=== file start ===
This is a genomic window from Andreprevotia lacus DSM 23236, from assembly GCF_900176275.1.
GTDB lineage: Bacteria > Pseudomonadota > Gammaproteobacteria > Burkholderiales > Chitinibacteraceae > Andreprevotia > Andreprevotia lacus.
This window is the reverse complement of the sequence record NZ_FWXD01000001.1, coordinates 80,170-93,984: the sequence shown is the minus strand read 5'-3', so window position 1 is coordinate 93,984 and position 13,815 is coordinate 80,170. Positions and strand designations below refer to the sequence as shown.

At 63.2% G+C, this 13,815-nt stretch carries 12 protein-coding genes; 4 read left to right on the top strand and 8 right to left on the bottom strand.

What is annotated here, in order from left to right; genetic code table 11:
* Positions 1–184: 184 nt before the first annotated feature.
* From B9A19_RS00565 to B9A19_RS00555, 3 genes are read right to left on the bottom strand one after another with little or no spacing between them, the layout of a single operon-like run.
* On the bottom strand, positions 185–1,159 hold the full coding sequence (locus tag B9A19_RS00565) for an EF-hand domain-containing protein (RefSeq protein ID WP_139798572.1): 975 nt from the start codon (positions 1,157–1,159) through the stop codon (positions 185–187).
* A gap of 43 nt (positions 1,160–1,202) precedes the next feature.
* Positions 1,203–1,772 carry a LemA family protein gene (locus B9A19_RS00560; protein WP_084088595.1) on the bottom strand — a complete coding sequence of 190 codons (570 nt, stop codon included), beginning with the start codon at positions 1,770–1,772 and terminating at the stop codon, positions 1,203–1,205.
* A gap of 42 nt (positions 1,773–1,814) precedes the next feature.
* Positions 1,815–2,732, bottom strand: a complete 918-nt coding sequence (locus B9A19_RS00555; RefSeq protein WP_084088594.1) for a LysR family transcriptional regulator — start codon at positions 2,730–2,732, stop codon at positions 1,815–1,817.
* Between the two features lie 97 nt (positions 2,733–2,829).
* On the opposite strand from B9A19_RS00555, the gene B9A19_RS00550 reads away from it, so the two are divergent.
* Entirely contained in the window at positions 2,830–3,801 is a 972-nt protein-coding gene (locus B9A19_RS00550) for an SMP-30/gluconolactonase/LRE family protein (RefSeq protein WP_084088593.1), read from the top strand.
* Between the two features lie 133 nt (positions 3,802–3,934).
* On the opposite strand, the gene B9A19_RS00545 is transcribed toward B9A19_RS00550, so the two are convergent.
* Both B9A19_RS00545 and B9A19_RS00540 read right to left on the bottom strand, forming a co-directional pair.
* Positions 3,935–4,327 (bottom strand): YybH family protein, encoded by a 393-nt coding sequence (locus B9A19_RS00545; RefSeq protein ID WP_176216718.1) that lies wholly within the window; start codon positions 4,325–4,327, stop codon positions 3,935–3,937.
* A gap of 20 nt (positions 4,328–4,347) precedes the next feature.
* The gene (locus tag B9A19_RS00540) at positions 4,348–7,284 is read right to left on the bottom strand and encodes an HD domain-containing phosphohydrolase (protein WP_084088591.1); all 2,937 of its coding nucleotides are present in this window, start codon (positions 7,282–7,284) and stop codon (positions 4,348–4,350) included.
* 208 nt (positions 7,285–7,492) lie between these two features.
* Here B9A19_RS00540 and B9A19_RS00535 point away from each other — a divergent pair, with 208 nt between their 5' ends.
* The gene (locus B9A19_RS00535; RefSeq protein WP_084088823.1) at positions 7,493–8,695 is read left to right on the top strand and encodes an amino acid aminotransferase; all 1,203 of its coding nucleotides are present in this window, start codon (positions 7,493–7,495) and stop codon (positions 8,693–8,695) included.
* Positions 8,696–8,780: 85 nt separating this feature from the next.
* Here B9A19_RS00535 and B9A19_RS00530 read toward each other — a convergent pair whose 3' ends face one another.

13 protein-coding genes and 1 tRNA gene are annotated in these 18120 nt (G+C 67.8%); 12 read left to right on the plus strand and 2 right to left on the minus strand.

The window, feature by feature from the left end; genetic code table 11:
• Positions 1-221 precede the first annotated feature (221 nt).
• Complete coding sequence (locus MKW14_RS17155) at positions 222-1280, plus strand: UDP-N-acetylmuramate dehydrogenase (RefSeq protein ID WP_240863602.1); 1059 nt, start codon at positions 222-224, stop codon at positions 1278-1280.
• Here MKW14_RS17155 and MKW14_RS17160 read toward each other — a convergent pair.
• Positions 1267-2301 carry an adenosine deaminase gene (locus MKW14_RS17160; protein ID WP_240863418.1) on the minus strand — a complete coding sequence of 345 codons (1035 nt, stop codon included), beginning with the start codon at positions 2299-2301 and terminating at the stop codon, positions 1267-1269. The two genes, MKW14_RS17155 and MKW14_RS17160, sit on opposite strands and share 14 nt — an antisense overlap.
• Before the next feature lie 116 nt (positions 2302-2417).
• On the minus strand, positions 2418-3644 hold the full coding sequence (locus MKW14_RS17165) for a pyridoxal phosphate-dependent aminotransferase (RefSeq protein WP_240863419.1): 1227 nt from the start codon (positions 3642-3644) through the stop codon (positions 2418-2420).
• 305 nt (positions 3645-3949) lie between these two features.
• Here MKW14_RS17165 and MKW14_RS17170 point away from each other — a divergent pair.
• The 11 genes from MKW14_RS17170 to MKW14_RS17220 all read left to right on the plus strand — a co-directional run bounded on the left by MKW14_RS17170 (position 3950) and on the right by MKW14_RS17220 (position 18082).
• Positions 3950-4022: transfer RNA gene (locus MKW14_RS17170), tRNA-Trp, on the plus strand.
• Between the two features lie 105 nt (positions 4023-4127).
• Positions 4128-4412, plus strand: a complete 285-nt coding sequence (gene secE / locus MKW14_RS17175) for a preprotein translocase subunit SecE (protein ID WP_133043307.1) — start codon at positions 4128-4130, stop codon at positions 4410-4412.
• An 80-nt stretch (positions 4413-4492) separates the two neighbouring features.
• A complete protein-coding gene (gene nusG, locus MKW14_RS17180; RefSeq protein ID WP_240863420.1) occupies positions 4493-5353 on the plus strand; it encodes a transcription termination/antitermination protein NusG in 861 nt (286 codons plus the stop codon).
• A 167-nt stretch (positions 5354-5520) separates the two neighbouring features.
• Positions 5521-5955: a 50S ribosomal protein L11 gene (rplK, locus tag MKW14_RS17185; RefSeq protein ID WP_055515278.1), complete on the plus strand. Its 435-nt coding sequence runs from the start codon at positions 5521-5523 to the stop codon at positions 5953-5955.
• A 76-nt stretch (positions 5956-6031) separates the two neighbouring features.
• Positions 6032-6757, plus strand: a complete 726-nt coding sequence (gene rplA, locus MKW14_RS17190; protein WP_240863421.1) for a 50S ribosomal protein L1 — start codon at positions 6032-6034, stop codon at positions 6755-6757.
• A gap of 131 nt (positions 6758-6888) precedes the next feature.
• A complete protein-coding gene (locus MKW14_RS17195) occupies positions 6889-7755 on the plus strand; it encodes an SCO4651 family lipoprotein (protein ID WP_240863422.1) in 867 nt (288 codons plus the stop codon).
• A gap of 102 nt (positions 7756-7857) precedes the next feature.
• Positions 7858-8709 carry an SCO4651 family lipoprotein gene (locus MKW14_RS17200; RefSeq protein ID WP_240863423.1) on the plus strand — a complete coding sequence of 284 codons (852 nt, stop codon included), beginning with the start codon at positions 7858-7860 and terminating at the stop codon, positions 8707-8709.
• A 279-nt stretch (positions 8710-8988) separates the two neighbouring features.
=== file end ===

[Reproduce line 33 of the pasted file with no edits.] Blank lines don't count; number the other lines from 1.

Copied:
• Before the next feature lie 116 nt (positions 2302-2417).